When busloads of middle school students with the Mater Dei Music Academy pull up to Disneyland or Knott's Berry Farm, motivated young musicians disembark, ready to perform and have fun. After their concert, they enjoy the rides at these Orange County, California, theme parks.
Playing at Disneyland or Knott's is just one aspect of the Mater Dei Music Academy, an after-school program started by Mater Dei High School in Santa Ana during the 1970s. Attracting 300 to 400 students each year, the academy offers 4th- through 8th-grade students an ensemble music experience that they may not otherwise have.
With opportunities to participate in summer camps, a recorder class, beginning band, advanced band, jazz band, drumline and string ensembles, the students showcase their work at community centers, the Southern California School Band and Orchestra Association Festival and at the Segerstrom Center for the Arts, the county's renowned concert hall.
Giving students performance experiences at a range of public venues is an important part of this program, says Taylor Smith, director of the Music Academy and associate band director at Mater Dei High School.Justine Kadota joined the Music Academy for summer camp, then stayed with the program for two years playing trumpet in the advanced and jazz bands. "There is so much competition for kids' attention that music often gets overlooked, which is to the detriment of their development," says Susan Kadota, Justine's mom. "The camaraderie and opportunity [at the academy] to put your musical ability to the test was great. This model is key to having kids appreciate music and set their sights on high school music."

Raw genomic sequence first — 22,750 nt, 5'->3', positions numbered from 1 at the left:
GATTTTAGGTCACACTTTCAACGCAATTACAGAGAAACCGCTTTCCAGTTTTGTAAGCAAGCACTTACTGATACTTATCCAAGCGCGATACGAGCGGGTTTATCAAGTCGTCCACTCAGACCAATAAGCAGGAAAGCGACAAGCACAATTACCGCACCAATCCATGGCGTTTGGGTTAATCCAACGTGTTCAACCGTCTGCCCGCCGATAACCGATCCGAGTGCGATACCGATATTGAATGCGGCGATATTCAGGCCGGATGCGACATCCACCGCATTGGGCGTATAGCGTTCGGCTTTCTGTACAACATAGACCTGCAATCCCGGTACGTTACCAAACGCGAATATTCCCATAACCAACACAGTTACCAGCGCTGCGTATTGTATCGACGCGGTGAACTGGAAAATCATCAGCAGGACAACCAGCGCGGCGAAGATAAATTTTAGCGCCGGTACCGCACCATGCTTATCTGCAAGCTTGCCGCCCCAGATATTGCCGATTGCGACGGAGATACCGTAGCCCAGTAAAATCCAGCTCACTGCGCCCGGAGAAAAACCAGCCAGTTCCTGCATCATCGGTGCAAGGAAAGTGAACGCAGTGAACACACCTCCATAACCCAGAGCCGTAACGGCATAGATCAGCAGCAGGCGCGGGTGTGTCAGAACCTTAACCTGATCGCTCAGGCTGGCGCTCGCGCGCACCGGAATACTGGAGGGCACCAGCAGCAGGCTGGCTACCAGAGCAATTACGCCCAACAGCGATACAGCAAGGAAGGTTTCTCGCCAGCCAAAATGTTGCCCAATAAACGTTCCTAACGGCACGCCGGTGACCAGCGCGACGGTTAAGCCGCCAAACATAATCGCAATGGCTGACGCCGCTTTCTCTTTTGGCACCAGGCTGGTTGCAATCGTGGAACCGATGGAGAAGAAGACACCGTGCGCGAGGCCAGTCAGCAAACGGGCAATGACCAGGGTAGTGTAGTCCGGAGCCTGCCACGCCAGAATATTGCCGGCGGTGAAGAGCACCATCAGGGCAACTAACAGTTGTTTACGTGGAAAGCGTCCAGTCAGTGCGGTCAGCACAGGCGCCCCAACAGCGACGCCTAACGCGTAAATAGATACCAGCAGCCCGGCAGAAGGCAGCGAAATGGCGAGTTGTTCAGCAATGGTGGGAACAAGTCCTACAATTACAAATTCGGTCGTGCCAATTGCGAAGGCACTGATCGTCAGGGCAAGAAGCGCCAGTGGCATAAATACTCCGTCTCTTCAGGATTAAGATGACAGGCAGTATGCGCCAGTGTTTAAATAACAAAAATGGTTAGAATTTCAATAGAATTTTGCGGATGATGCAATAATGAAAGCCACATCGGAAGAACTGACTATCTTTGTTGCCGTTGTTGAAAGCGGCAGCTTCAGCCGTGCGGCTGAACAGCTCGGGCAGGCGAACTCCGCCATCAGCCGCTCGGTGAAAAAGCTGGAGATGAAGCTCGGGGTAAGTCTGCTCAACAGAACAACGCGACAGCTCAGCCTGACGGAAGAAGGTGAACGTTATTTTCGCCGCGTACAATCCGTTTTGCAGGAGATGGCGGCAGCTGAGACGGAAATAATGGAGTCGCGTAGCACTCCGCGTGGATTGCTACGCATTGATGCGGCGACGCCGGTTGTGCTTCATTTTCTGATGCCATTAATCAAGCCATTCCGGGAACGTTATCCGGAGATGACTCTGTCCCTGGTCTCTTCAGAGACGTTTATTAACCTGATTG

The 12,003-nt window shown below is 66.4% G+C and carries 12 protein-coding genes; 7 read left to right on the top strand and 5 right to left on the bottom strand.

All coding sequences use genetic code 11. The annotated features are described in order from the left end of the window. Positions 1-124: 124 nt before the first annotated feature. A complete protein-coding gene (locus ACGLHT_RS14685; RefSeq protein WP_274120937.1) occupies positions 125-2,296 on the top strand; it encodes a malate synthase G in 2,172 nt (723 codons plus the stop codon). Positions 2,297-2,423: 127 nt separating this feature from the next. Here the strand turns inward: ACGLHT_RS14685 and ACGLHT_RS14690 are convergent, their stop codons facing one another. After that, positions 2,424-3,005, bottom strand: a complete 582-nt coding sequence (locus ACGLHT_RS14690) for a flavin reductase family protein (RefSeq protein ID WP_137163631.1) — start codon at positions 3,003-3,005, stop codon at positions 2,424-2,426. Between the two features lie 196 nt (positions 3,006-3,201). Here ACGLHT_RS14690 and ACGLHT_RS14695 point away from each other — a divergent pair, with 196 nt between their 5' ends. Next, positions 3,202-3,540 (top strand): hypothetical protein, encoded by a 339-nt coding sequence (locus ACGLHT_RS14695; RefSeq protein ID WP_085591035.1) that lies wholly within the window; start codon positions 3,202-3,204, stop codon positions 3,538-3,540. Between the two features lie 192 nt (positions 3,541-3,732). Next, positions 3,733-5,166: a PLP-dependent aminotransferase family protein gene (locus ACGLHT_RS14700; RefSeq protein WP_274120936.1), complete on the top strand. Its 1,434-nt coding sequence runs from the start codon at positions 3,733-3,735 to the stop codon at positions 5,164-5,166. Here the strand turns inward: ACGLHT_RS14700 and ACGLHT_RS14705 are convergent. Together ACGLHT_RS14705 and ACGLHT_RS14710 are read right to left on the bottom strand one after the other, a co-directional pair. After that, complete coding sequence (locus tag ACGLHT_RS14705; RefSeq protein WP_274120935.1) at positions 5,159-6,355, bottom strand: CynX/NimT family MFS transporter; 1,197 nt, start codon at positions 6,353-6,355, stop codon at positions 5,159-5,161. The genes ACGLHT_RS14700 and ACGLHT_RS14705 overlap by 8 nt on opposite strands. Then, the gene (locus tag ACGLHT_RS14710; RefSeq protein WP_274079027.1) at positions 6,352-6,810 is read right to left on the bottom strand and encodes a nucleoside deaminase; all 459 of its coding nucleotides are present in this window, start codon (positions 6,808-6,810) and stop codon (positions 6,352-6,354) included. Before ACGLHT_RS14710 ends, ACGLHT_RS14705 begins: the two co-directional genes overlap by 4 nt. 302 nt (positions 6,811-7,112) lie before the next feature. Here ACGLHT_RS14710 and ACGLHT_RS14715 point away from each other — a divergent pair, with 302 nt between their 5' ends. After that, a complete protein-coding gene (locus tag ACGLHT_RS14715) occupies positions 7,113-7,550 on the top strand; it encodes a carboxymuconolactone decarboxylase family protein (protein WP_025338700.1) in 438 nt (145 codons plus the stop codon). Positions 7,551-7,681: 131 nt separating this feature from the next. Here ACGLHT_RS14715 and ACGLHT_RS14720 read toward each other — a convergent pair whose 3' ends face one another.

Each year, Smith contacts 10 area private Catholic elementary and middle schools as well as homeschooled students to let them know about the Music Academy. "I have a very open-door policy," Smith says. "Any student from another school or homeschool kids can find a place here."
Mater Dei instructors teach Music Academy students at their local schools during the day and two evenings a week at Mater Dei High School. "The goal is to have the students play their instruments at least four times a week," Smith says.
Finding the right days and times for rehearsals and events can be challenging, says Fernando Martinez, Mater Dei's director of instrumental music. But with careful planning and consistent communication with parents, students, principals and instructors, the scheduling works out.
The Marian Alliance, three Catholic schools in inner-city Santa Ana neighborhoods, is among the schools served by the Music Academy. Overall registration at the Marian Alliance schools has been climbing, in part because instrumental music is a requirement in the curriculum through the Music Academy, Smith says.
Marian Alliance students receive scholarships and financial assistance to attend the Music Academy. Other students pay a small annual "suggested donation," Smith says. "Through collaboration and partnerships with our local parish schools, benefactors and parent support, we've been able to establish something valuable. But there's always room for growth."
A New Stage Presence
Smith joined the staff at Mater Dei High School in 2016 and has made a concerted effort to bolster the Music Academy's image and experiences.
During Smith's first year as director and with only a handful of days to prepare, Music Academy students were invited to perform an opening piece at the annual Mater Dei High School choir spring concert at the Segerstrom Center.